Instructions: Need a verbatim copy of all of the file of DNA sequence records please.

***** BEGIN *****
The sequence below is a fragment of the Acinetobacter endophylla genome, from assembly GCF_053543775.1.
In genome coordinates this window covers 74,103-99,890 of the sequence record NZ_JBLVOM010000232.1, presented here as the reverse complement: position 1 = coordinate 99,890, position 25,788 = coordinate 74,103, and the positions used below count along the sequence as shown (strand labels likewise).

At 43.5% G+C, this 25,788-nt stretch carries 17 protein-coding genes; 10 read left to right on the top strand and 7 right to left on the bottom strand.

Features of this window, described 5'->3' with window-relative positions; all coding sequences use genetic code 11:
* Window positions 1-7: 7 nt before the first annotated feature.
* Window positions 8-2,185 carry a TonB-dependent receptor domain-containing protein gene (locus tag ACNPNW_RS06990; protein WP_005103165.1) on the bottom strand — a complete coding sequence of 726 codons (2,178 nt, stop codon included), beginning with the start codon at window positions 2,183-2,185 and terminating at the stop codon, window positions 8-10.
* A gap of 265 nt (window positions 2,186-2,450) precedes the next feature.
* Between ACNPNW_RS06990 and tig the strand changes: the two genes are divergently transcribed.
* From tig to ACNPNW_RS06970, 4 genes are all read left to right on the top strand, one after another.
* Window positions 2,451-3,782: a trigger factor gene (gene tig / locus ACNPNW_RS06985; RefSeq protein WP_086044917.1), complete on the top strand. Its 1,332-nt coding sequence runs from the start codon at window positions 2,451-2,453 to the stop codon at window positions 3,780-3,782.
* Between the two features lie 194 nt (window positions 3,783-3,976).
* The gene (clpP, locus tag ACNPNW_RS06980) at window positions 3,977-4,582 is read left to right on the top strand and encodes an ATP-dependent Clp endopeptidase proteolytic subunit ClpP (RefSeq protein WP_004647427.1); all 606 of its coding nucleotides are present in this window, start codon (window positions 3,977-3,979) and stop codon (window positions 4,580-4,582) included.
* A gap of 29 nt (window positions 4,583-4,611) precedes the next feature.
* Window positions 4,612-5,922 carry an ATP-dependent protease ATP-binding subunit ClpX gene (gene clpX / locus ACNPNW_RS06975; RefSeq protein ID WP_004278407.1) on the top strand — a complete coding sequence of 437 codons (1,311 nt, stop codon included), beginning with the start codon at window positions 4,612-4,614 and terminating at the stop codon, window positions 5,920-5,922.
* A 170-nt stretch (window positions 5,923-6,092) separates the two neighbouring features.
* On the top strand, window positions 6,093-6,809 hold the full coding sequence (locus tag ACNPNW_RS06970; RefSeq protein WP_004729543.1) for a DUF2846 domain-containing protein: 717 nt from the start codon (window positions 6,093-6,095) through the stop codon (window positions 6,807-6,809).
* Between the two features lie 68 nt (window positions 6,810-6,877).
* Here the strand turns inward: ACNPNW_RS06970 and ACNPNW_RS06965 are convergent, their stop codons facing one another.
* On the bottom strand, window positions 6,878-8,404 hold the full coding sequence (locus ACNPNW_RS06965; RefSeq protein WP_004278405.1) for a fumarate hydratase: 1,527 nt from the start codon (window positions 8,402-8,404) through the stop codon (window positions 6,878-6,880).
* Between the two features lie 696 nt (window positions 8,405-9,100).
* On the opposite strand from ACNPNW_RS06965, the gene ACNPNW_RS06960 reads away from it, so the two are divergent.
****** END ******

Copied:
The sequence below is a fragment of the Acinetobacter endophylla genome, from assembly GCF_053543775.1.
In genome coordinates this window covers 74,103-99,890 of the sequence record NZ_JBLVOM010000232.1, presented here as the reverse complement: position 1 = coordinate 99,890, position 25,788 = coordinate 74,103, and the positions used below count along the sequence as shown (strand labels likewise).

At 43.5% G+C, this 25,788-nt stretch carries 17 protein-coding genes; 10 read left to right on the top strand and 7 right to left on the bottom strand.

Features of this window, described 5'->3' with window-relative positions; all coding sequences use genetic code 11:
* Window positions 1-7: 7 nt before the first annotated feature.
* Window positions 8-2,185 carry a TonB-dependent receptor domain-containing protein gene (locus tag ACNPNW_RS06990; protein WP_005103165.1) on the bottom strand — a complete coding sequence of 726 codons (2,178 nt, stop codon included), beginning with the start codon at window positions 2,183-2,185 and terminating at the stop codon, window positions 8-10.
* A gap of 265 nt (window positions 2,186-2,450) precedes the next feature.
* Between ACNPNW_RS06990 and tig the strand changes: the two genes are divergently transcribed.
* From tig to ACNPNW_RS06970, 4 genes are all read left to right on the top strand, one after another.
* Window positions 2,451-3,782: a trigger factor gene (gene tig / locus ACNPNW_RS06985; RefSeq protein WP_086044917.1), complete on the top strand. Its 1,332-nt coding sequence runs from the start codon at window positions 2,451-2,453 to the stop codon at window positions 3,780-3,782.
* Between the two features lie 194 nt (window positions 3,783-3,976).
* The gene (clpP, locus tag ACNPNW_RS06980) at window positions 3,977-4,582 is read left to right on the top strand and encodes an ATP-dependent Clp endopeptidase proteolytic subunit ClpP (RefSeq protein WP_004647427.1); all 606 of its coding nucleotides are present in this window, start codon (window positions 3,977-3,979) and stop codon (window positions 4,580-4,582) included.
* A gap of 29 nt (window positions 4,583-4,611) precedes the next feature.
* Window positions 4,612-5,922 carry an ATP-dependent protease ATP-binding subunit ClpX gene (gene clpX / locus ACNPNW_RS06975; RefSeq protein ID WP_004278407.1) on the top strand — a complete coding sequence of 437 codons (1,311 nt, stop codon included), beginning with the start codon at window positions 4,612-4,614 and terminating at the stop codon, window positions 5,920-5,922.
* A 170-nt stretch (window positions 5,923-6,092) separates the two neighbouring features.
* On the top strand, window positions 6,093-6,809 hold the full coding sequence (locus tag ACNPNW_RS06970; RefSeq protein WP_004729543.1) for a DUF2846 domain-containing protein: 717 nt from the start codon (window positions 6,093-6,095) through the stop codon (window positions 6,807-6,809).
* Between the two features lie 68 nt (window positions 6,810-6,877).
* Here the strand turns inward: ACNPNW_RS06970 and ACNPNW_RS06965 are convergent, their stop codons facing one another.
* On the bottom strand, window positions 6,878-8,404 hold the full coding sequence (locus ACNPNW_RS06965; RefSeq protein WP_004278405.1) for a fumarate hydratase: 1,527 nt from the start codon (window positions 8,402-8,404) through the stop codon (window positions 6,878-6,880).
* Between the two features lie 696 nt (window positions 8,405-9,100).
* On the opposite strand from ACNPNW_RS06965, the gene ACNPNW_RS06960 reads away from it, so the two are divergent.